China's Uyghur people: Slave labor for U.S., international firms. You probably own their products
The Chinese government is conscripting Chinese ethnic minorities into forced labor.
Modern commerce often distances consumers from production. It’s far too easy to pretend that the boxes of goods that show up at your front door just magically arrive there — seemingly springing magically into being.
But this myth obfuscates a multitude of tragic truths that we can no longer deny, one of these being that the goods that fill our shopping carts may be the spoils of de facto slave labor in China.
A new report identifies 83 global brands, including Nike, Gap, Target, Apple, H&M, BMW, Samsung and Huawei, that depend upon factories in China that utilize the forced labor of Chinese ethnic minority Uyghurs.
More than 80,000 of the estimated 1.5 million Uyghurs detained in China have been transferred from re-education camps to a network of 27 Chinese factories for state-sponsored forced labor, according to the report produced by the think tank the Australian Strategic Policy Institute (APSI).
The Uyghurs gradually started to become Islamized in the 10th century and most Uyghurs identified as Muslims by the 16th century. As with Chinese Christians, it is their following of what the Chinese consider an illegal religious organization that makes them subject to official sanctions and treatment as less than citizens.
They are barely recognized by China. The Uyghur people are native to the Xinjiang Uyghur Autonomous Region in Northwest China. They are considered to be one of China's 55 officially recognized ethnic minorities. The Uyghurs are recognized by the Chinese government only as a regional minority within a multicultural nation.
Hundreds of detained Uyghur men and women were recorded by a security drone, the footage leaked to western media, before they were loaded on trains and shipped off to work in factories as slaves. (Photo captured from Chinese drone footage)
It has been well-documented that China’s Uyghur detention camps have worked to systematically strip the group of its cultural identity, language and religion in reprehensible conditions. Now APSI’s report makes clear that when Uyghur detainees are released to “vocational training,” their suffering is far from over.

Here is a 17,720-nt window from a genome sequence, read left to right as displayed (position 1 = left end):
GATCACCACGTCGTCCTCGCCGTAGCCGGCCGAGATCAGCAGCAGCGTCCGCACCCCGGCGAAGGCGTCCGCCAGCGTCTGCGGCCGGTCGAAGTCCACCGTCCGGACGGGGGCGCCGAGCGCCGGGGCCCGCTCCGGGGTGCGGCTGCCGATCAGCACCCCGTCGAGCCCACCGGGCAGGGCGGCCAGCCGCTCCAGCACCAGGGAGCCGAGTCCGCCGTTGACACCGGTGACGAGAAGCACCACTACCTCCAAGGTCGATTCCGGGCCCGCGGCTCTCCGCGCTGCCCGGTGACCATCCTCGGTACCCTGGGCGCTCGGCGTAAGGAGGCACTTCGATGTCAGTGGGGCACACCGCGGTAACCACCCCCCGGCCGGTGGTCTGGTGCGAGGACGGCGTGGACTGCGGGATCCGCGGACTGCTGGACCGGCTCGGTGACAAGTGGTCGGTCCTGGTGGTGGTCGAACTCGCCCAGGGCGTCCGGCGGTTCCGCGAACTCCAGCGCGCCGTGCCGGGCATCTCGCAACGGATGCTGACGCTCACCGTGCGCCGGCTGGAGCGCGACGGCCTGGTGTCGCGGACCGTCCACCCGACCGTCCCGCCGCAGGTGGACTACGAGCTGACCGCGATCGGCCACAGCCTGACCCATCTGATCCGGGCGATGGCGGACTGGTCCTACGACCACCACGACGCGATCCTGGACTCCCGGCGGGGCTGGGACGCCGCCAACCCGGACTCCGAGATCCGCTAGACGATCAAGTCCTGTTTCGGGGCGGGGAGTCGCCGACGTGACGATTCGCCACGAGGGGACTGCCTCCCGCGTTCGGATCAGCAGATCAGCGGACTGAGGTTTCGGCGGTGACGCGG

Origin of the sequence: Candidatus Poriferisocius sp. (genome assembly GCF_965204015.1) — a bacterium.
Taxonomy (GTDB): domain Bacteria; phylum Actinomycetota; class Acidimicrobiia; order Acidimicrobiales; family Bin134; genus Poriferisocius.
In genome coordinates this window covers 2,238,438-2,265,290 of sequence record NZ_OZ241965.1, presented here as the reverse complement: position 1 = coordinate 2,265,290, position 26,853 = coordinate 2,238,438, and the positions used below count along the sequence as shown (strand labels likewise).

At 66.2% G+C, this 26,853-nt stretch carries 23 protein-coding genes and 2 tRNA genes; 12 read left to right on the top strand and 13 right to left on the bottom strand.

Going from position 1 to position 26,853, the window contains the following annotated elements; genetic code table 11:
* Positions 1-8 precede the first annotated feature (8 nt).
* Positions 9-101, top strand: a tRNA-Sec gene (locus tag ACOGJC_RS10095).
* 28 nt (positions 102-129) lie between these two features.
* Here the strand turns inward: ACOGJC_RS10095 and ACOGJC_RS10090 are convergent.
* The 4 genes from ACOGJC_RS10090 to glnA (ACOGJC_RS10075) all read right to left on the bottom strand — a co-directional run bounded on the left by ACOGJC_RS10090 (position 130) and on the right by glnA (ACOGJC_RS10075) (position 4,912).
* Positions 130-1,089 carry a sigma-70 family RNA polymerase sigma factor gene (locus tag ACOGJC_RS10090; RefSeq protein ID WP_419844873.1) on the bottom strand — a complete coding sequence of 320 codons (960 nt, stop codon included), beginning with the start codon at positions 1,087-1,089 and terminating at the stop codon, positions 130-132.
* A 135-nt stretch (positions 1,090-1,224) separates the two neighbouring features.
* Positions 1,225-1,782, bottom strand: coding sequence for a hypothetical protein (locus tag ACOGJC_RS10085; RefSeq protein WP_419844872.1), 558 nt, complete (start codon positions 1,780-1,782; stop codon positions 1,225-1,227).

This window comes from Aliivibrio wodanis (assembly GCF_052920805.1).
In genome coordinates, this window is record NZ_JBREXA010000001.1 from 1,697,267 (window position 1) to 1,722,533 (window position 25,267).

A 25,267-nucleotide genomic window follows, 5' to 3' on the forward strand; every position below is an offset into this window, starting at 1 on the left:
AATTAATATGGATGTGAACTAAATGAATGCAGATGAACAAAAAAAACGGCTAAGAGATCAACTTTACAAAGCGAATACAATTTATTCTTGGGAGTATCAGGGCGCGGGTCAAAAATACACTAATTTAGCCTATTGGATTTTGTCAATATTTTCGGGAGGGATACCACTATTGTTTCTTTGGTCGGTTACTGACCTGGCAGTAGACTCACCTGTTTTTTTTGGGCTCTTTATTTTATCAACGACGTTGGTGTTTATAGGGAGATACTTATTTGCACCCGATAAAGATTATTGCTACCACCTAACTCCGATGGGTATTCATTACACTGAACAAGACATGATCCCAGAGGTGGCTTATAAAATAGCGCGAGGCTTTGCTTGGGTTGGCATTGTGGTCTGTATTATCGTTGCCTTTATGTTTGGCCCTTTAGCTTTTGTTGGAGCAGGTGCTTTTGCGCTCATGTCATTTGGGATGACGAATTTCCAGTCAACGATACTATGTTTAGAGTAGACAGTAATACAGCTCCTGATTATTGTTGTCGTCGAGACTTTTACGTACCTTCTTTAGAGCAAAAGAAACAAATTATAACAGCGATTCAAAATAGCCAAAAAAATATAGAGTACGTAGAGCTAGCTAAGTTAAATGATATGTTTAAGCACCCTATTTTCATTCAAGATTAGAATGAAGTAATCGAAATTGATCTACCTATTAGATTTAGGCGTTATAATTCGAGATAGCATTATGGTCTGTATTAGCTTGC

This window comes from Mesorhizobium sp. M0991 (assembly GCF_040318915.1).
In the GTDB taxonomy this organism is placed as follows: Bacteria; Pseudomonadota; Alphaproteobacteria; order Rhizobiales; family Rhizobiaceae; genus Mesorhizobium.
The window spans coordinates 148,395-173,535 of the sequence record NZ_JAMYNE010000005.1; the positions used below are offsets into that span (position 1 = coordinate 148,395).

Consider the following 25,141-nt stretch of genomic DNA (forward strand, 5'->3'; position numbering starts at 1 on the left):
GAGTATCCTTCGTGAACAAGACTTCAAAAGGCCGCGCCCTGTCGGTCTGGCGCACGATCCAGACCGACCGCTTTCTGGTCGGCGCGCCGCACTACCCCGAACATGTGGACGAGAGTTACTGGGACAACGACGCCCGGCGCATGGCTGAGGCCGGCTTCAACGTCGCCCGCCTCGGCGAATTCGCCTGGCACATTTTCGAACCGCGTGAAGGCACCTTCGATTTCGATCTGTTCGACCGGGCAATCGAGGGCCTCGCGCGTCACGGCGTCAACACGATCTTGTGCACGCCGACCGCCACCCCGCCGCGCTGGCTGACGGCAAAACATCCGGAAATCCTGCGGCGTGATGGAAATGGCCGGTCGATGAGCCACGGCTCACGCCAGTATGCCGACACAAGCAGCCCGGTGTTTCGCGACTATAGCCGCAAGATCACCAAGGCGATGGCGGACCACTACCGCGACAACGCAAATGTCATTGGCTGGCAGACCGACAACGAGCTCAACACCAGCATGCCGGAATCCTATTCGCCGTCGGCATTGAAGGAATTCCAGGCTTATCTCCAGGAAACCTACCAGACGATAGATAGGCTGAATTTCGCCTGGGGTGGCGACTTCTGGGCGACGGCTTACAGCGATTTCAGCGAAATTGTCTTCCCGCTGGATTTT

The report details how China’s work programs for Uyghur detainees is consistent with six of the International Labor Organization’s eleven indicators of forced labor, including threatening Uyghur workers and their families with re-education, restricting freedom of movement through surveillance and isolation, and “military-style” management of work within the factories. APSI states:
In the APSI report are details of how, in factories far away from home, detained Uyghur workers typically live in segregated dormitories, undergo organized Mandarin and ideological training outside working hours, are subject to constant surveillance, and are forbidden from participating in religious observances.
Numerous sources, including government documents, show that transferred workers are assigned political overseers and have limited freedom of movement.”
It should come as little surprise that several known bad actors are also profiting from this forced labor, including CRRC Corporation Limited (CRRC) and Build Your Dreams (BYD). ACV Reports has been following the moves of these two Chinese companies through other media and open-source intelligence since March. The primary goal of these two particularly heinous slave-labor companies is to force their competitors in the rail and automotive industries out of business.
Sen. Josh Hawley (R-MO) has introduced the “Slave-Free Business Certification Act” requiring U.S. companies U.S. companies to certify none of their products are produced with slave labor. (Photo: Andrew Wang/Getty Photos)
As a result, Sen. Josh Hawley (R-MO), has introduced a measure to heavily fine U.S. companies that continue to avail themselves of the free labor offered to them by the Chinese Communist Party (CCP).
The Slave-Free Business Certification Act would require every American business that takes in over $500 million worldwide to conduct audits and have CEOs certify to the U.S. Department of Labor that their companies are not using slave labor in their supply chains.
In addition, U.S. firms would be required to publish a report of their efforts to ensure their supply chains are free of forced labor. The bill would also allow the Labor Secretary to fine companies up to $500 million for failing to comply.
“Corporate America and the celebrities that hawk their products talk up corporate social responsibility and social justice at home while making millions of dollars off the slave labor that assembles their products,” Hawley said. “Executives build woke, progressive brands for American consumers, but happily outsource labor to Chinese concentration camps.”
Many U.S. consumers of what appear to be American-produced goods are actually complicit in these human rights abuses. If, armed with this knowledge, we continue to ignore the reality that our purchases perpetuate the forced labor of the Uyghur population, we can consider ourselves nothing less.
Should you want to know whether your purchasing supports one of the factories identified in these two reports, you can find a thorough list of corporate culprits that are sourcing from these factories and what products they produce. I’ve linked to the report’s appendix. It’s sober reading, but grievously overdue.
It is time we as the United States of America begin considering China our arch enemy. Whether it is their aggressive military actions in the South China Sea, their nearly unimpeded spying and proprietary technological and informational theft or these human rights abuses, they are no friend of ours, or of the rest of the world.